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Exclusive: Telemental health startup UpLift buys TAO

Mar 11, 2024
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Illustration: Sarah Grillo/Axios

Telemental health startup UpLift acquired higher education-focused mental health provider TAO Connect for a mix of cash and stock, UpLift CEO Kyle Talcott tells Axios exclusively.

Why it matters: Three years out from the telemental health funding frenzy, UpLift sees itself as a future acquirer for cash-strapped startups looking for "a place to basically call home," Talcott says.

Zoom in: The deal happened last November, at the same time UpLift was closing its all-stock acquisition of online psychiatry provider Minded.

  • UpLift used existing cash and equity to finance the deal. TAO had generated about $2.2 million in revenue when UpLift acquired it, Talcott says, declining to disclose additional details.
  • TAO investors DeepWork Capital and New World Angels rolled their stock into UpLift, Talcott says, noting the deal was minimally diluting.

What's next: UpLift is integrating both Minded and TAO simultaneously, Talcott says.

  • While the company "probably won't be having another acquisition conversation next month," Talcott expects to see deal opportunities arise as telemental health players in need of capital assess their options.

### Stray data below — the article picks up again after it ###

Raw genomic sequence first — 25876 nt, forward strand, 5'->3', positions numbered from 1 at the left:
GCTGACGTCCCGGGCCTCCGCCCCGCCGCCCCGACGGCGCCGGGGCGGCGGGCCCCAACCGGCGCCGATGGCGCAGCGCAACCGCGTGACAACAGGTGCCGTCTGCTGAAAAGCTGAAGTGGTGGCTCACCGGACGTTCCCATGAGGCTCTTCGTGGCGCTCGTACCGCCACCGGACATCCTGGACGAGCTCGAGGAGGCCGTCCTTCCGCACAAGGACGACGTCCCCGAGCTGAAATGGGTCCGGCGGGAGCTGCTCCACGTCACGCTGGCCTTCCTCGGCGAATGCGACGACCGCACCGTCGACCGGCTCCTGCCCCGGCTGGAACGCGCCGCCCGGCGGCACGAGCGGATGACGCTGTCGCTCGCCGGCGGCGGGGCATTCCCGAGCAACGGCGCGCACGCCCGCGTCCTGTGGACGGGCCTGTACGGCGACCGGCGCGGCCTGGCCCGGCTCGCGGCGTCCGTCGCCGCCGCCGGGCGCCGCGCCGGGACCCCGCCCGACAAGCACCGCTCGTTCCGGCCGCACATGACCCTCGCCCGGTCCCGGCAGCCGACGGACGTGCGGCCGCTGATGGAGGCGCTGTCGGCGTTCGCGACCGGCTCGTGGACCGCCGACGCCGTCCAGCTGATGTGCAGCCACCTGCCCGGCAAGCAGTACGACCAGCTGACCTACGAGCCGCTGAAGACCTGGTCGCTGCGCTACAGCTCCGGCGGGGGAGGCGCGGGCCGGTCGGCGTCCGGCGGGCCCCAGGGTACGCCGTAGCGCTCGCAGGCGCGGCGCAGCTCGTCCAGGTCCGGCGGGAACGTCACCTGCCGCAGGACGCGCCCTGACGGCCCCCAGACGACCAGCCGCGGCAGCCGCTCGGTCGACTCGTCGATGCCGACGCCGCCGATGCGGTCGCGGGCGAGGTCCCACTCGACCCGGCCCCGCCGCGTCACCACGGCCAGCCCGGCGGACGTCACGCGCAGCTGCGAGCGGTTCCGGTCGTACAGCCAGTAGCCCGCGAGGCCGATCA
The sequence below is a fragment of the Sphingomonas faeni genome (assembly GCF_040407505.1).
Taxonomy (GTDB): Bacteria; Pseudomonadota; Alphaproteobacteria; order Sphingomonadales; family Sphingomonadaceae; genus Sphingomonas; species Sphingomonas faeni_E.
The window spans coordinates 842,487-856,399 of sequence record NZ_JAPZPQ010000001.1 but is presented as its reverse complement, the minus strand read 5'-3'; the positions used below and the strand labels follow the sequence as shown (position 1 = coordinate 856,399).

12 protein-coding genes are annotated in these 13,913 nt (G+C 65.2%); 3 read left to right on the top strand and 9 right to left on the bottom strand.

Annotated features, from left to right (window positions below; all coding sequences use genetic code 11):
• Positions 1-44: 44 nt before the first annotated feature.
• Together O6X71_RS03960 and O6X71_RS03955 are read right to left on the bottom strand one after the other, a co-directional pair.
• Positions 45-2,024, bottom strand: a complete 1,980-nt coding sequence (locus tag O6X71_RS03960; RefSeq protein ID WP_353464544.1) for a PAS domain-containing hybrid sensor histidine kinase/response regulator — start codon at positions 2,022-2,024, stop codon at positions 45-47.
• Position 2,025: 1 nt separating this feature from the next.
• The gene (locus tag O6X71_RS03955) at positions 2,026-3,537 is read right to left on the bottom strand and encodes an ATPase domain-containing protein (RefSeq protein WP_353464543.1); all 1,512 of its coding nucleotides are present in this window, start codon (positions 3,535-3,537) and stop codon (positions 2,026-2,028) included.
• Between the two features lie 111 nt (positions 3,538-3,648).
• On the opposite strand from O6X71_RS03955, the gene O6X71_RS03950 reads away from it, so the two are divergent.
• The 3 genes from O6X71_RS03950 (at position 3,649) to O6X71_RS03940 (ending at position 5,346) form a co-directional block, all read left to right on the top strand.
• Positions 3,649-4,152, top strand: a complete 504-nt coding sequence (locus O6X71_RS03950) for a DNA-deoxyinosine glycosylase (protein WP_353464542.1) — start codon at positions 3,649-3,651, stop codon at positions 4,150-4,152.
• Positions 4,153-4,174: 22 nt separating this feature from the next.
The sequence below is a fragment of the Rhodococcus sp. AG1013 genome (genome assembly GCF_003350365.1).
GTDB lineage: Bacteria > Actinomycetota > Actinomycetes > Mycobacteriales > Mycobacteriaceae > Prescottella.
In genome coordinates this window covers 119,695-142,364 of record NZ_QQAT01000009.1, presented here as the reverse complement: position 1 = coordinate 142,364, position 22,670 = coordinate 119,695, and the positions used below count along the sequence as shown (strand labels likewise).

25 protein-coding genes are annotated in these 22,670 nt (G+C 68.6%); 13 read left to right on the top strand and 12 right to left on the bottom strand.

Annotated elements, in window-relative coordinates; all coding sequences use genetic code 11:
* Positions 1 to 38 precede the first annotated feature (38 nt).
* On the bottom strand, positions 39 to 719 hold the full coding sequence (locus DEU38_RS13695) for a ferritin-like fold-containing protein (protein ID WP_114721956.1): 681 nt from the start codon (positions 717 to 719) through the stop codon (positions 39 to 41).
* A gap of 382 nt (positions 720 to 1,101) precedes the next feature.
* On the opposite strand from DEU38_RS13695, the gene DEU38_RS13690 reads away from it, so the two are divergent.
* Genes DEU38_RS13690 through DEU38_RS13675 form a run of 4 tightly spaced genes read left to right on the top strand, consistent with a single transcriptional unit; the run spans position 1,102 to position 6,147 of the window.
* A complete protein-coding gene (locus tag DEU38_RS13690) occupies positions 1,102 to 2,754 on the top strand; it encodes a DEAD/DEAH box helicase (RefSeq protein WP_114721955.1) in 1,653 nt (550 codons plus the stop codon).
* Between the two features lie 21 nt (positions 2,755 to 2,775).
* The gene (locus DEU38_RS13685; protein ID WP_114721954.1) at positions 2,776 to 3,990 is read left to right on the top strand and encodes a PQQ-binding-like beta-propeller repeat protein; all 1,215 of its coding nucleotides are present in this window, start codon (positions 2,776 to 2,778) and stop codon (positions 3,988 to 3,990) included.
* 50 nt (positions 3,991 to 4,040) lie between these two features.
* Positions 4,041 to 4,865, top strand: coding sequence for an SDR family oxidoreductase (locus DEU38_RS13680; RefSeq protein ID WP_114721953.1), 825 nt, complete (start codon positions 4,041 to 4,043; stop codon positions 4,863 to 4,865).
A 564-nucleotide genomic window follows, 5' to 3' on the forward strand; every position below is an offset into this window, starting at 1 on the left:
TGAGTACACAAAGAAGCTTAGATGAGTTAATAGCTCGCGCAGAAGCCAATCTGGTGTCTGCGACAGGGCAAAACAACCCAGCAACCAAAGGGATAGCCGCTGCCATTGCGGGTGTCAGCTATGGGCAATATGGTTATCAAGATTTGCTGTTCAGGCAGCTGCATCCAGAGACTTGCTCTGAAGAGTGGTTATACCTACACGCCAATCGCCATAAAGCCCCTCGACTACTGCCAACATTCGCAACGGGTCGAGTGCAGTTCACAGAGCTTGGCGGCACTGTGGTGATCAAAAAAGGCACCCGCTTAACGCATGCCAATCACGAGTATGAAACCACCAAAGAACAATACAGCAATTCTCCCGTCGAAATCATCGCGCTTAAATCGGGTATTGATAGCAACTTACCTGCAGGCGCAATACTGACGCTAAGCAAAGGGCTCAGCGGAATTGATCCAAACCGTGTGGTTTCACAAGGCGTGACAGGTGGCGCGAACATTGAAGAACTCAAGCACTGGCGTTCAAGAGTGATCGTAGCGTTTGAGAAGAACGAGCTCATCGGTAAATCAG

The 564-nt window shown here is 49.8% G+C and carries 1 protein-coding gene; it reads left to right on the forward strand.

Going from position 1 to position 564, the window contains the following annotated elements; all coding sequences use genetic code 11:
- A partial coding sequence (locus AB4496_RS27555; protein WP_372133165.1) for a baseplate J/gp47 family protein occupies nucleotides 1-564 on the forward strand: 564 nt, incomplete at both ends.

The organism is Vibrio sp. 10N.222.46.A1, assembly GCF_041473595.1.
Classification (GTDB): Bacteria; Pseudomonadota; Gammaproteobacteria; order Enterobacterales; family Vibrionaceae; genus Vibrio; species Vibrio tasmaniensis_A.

• UpLift, which is not yet profitable, raised about $11 million in Series A funds last July and wants to focus on integration efforts before raising again, Talcott says.

How it works: Tampa, Florida-based UpLift contracts with commercial plans, Medicaid and Medicare to offer virtual-first psychotherapy and psychiatry services that are covered by insurance.

  • Women-focused provider Minded brought UpLift core infrastructure to deliver its services nationally, while TAO brings a sizable customer base within higher education, Talcott says.

The big picture: Myriad telehealth startups targeting mental health raised large rounds at lofty valuations in 2021.

  • Many of these players address specific conditions or types of therapies, and expanding across more use cases typically requires capital — which is much less free-flowing than it once was.
  • Such businesses could be "a great tuck-in acquisition opportunity" for UpLift, Talcott says.
  • "I've talked to several companies that are like, 'Hey, you know, we're trying to find a place to basically call home and continue on the journey,'" he says.
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